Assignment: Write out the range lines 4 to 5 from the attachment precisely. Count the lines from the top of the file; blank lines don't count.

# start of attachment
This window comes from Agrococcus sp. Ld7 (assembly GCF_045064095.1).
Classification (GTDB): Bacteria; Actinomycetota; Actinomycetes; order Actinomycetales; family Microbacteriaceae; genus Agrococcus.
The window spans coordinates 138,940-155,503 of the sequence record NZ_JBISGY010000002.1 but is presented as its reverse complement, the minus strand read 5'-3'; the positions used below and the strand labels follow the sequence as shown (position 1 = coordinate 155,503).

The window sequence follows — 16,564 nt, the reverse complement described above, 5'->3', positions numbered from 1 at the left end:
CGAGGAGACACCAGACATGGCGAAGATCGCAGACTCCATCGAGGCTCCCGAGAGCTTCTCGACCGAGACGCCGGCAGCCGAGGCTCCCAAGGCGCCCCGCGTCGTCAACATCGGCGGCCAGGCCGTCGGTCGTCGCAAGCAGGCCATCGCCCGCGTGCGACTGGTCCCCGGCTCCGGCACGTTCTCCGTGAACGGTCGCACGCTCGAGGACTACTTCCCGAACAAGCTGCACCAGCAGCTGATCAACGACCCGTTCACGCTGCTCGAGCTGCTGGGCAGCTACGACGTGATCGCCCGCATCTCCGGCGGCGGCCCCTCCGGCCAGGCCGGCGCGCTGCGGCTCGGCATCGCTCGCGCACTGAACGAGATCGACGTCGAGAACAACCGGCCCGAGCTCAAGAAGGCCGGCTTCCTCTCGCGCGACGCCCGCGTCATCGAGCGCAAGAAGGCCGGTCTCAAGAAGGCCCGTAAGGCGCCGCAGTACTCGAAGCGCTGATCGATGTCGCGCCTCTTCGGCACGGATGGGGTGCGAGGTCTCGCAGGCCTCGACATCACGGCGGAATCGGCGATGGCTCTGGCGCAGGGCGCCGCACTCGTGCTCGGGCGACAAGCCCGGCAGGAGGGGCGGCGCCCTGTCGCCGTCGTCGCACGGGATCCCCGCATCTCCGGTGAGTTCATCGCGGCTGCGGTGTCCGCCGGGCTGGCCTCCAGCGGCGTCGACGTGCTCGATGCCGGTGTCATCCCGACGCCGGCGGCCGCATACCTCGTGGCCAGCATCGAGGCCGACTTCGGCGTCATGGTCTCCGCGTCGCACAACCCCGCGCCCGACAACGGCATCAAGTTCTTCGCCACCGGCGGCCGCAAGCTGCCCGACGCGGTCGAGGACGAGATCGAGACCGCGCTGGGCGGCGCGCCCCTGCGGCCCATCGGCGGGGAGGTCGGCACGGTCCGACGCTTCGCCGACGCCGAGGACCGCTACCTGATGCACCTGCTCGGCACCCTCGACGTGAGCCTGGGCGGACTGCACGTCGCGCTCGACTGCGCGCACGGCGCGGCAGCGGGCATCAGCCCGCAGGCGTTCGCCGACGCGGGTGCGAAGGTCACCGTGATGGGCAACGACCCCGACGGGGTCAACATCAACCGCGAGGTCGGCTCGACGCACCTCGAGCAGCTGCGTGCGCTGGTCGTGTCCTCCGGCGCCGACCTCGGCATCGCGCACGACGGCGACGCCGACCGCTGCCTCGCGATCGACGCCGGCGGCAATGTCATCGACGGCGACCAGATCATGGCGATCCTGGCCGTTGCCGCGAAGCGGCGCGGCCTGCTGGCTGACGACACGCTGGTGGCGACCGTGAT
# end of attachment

The window sequence follows — 16,564 nt, the reverse complement described above, 5'->3', positions numbered from 1 at the left end:
CGAGGAGACACCAGACATGGCGAAGATCGCAGACTCCATCGAGGCTCCCGAGAGCTTCTCGACCGAGACGCCGGCAGCCGAGGCTCCCAAGGCGCCCCGCGTCGTCAACATCGGCGGCCAGGCCGTCGGTCGTCGCAAGCAGGCCATCGCCCGCGTGCGACTGGTCCCCGGCTCCGGCACGTTCTCCGTGAACGGTCGCACGCTCGAGGACTACTTCCCGAACAAGCTGCACCAGCAGCTGATCAACGACCCGTTCACGCTGCTCGAGCTGCTGGGCAGCTACGACGTGATCGCCCGCATCTCCGGCGGCGGCCCCTCCGGCCAGGCCGGCGCGCTGCGGCTCGGCATCGCTCGCGCACTGAACGAGATCGACGTCGAGAACAACCGGCCCGAGCTCAAGAAGGCCGGCTTCCTCTCGCGCGACGCCCGCGTCATCGAGCGCAAGAAGGCCGGTCTCAAGAAGGCCCGTAAGGCGCCGCAGTACTCGAAGCGCTGATCGATGTCGCGCCTCTTCGGCACGGATGGGGTGCGAGGTCTCGCAGGCCTCGACATCACGGCGGAATCGGCGATGGCTCTGGCGCAGGGCGCCGCACTCGTGCTCGGGCGACAAGCCCGGCAGGAGGGGCGGCGCCCTGTCGCCGTCGTCGCACGGGATCCCCGCATCTCCGGTGAGTTCATCGCGGCTGCGGTGTCCGCCGGGCTGGCCTCCAGCGGCGTCGACGTGCTCGATGCCGGTGTCATCCCGACGCCGGCGGCCGCATACCTCGTGGCCAGCATCGAGGCCGACTTCGGCGTCATGGTCTCCGCGTCGCACAACCCCGCGCCCGACAACGGCATCAAGTTCTTCGCCACCGGCGGCCGCAAGCTGCCCGACGCGGTCGAGGACGAGATCGAGACCGCGCTGGGCGGCGCGCCCCTGCGGCCCATCGGCGGGGAGGTCGGCACGGTCCGACGCTTCGCCGACGCCGAGGACCGCTACCTGATGCACCTGCTCGGCACCCTCGACGTGAGCCTGGGCGGACTGCACGTCGCGCTCGACTGCGCGCACGGCGCGGCAGCGGGCATCAGCCCGCAGGCGTTCGCCGACGCGGGTGCGAAGGTCACCGTGATGGGCAACGACCCCGACGGGGTCAACATCAACCGCGAGGTCGGCTCGACGCACCTCGAGCAGCTGCGTGCGCTGGTCGTGTCCTCCGGCGCCGACCTCGGCATCGCGCACGACGGCGACGCCGACCGCTGCCTCGCGATCGACGCCGGCGGCAATGTCATCGACGGCGACCAGATCATGGCGATCCTGGCCGTTGCCGCGAAGCGGCGCGGCCTGCTGGCTGACGACACGCTGGTGGCGACCGTGAT